Zscaler Data Protection Recognized as a 2023 Product of the Year by CRN

Zscaler Blog

Get the latest Zscaler blog updates in your inbox

Security Research

The Story Of A Trojan Dropper I

December 29, 2013 - 2 min read

Recently, Zscaler ThreatlabZ  received a suspicious file from one of our customers, which 
was named “OrderDetails.zip”. After extracting the executable file from the archive I have 
performed a virustotal scan  to get some information about the file. At that time, very 
few antivirus vendors had definitions in place, which flagged the file as malicious.
As such, I decided to take look at the file in greater detail. After completing the analysis,
I've  decided to blog about the threat. Given the amount of information derived during the analysis, I've decided to divide the blog into multiple parts.

Modern day malware generally implements some kind of packing or obfuscation on the binary, in order to evade antivirus detection. Hence, it’s a good idea to determine which packer may have been used while analyzing the file. In order to do this, I implemented a popular tool called PEiD to check for the existence of a known packer.
As we can see above, PEiD was not able to pick up anything from this file, but that doesn't mean that the file is not packed. Let’s have a closer look at the file.

While going through the file sections, one of the sections (.data) contained an unusually large amount of data, which at first glance gave the impression that it is obfuscated. This is an important clue and something we have to keep in mind while debugging the file.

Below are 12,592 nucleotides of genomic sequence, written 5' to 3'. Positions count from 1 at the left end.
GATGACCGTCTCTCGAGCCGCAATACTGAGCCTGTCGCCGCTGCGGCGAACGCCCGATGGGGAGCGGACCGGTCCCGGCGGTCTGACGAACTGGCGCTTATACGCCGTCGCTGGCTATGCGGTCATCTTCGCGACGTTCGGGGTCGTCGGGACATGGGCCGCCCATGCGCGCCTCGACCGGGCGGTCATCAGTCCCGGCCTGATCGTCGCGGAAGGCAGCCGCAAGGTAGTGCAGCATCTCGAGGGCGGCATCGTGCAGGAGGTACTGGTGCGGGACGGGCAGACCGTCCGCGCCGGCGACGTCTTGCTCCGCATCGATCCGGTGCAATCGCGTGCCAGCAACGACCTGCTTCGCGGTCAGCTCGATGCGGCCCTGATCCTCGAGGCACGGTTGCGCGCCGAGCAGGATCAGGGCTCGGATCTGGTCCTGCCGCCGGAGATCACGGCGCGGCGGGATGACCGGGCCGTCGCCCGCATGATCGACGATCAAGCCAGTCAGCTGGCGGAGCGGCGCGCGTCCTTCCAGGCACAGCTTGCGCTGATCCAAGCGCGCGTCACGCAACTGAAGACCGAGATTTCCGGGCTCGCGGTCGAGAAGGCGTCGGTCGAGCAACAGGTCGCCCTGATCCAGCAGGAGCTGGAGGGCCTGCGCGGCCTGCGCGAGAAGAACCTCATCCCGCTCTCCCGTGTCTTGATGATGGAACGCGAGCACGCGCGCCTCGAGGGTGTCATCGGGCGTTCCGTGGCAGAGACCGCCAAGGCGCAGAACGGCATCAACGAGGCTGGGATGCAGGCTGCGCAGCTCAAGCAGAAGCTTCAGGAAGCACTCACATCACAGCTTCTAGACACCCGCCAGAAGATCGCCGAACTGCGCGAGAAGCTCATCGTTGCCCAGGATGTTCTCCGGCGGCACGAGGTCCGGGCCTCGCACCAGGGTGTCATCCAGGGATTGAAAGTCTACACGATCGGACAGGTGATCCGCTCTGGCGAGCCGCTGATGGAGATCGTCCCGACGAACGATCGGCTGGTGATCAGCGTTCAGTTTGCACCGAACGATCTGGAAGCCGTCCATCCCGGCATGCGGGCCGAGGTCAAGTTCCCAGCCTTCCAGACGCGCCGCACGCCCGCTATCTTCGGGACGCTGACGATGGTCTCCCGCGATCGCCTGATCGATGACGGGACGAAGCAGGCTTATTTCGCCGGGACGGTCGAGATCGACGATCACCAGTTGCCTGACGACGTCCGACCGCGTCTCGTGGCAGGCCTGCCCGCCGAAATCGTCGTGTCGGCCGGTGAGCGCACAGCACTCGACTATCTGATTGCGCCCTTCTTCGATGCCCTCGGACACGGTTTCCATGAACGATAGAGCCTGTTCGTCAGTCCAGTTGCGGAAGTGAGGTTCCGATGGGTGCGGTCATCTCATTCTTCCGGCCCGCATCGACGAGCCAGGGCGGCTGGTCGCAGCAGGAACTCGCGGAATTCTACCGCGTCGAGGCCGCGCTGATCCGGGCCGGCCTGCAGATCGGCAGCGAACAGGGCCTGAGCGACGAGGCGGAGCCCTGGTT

While looking at the resource section, we can see that the file icon resembles that of a PDF file, which adds to our suspicion. Also, the file is not digitally signed.

Lets go further and execute the file. When doing so, I was greeted with a crash report where Windows was telling me that “Adobe.exe” had crashed during execution.

We knew from the beginning that this was not a proper PDF file and would not therefore work with Adobe Reader. Let’s now look to determine where Adobe.exe exists in the file system. A 
Windows file search reveals Adobe.exe inside the temp folder, which when executed, produces exactly the same result as was shown above 
At the same time, a Wireshark capture was not able to output anything that was of interest.At this point we have adequate evidence to proceed with additional debugging, which i will explain in detail in the 2nd part of this blog post. The story of a Trojan dropper II
form submtited
Thank you for reading

Was this post useful?

Explore more Zscaler blogs

A cyber criminal shopping for malware
Agniane Stealer: Dark Web’s Crypto Threat
Read Post
Business people walking through a city
The Impact of the SEC’s New Cybersecurity Policies
Read Post
Digital cloud illuminated in blue
Security Advisory: Remote Code Execution Vulnerability (CVE-2023-3519)
Read Post
The TOITOIN Trojan: Analyzing a New Multi-Stage Attack Targeting LATAM Region
Read Post
01 / 02
dots pattern

Get the latest Zscaler blog updates in your inbox

By submitting the form, you are agreeing to our privacy policy.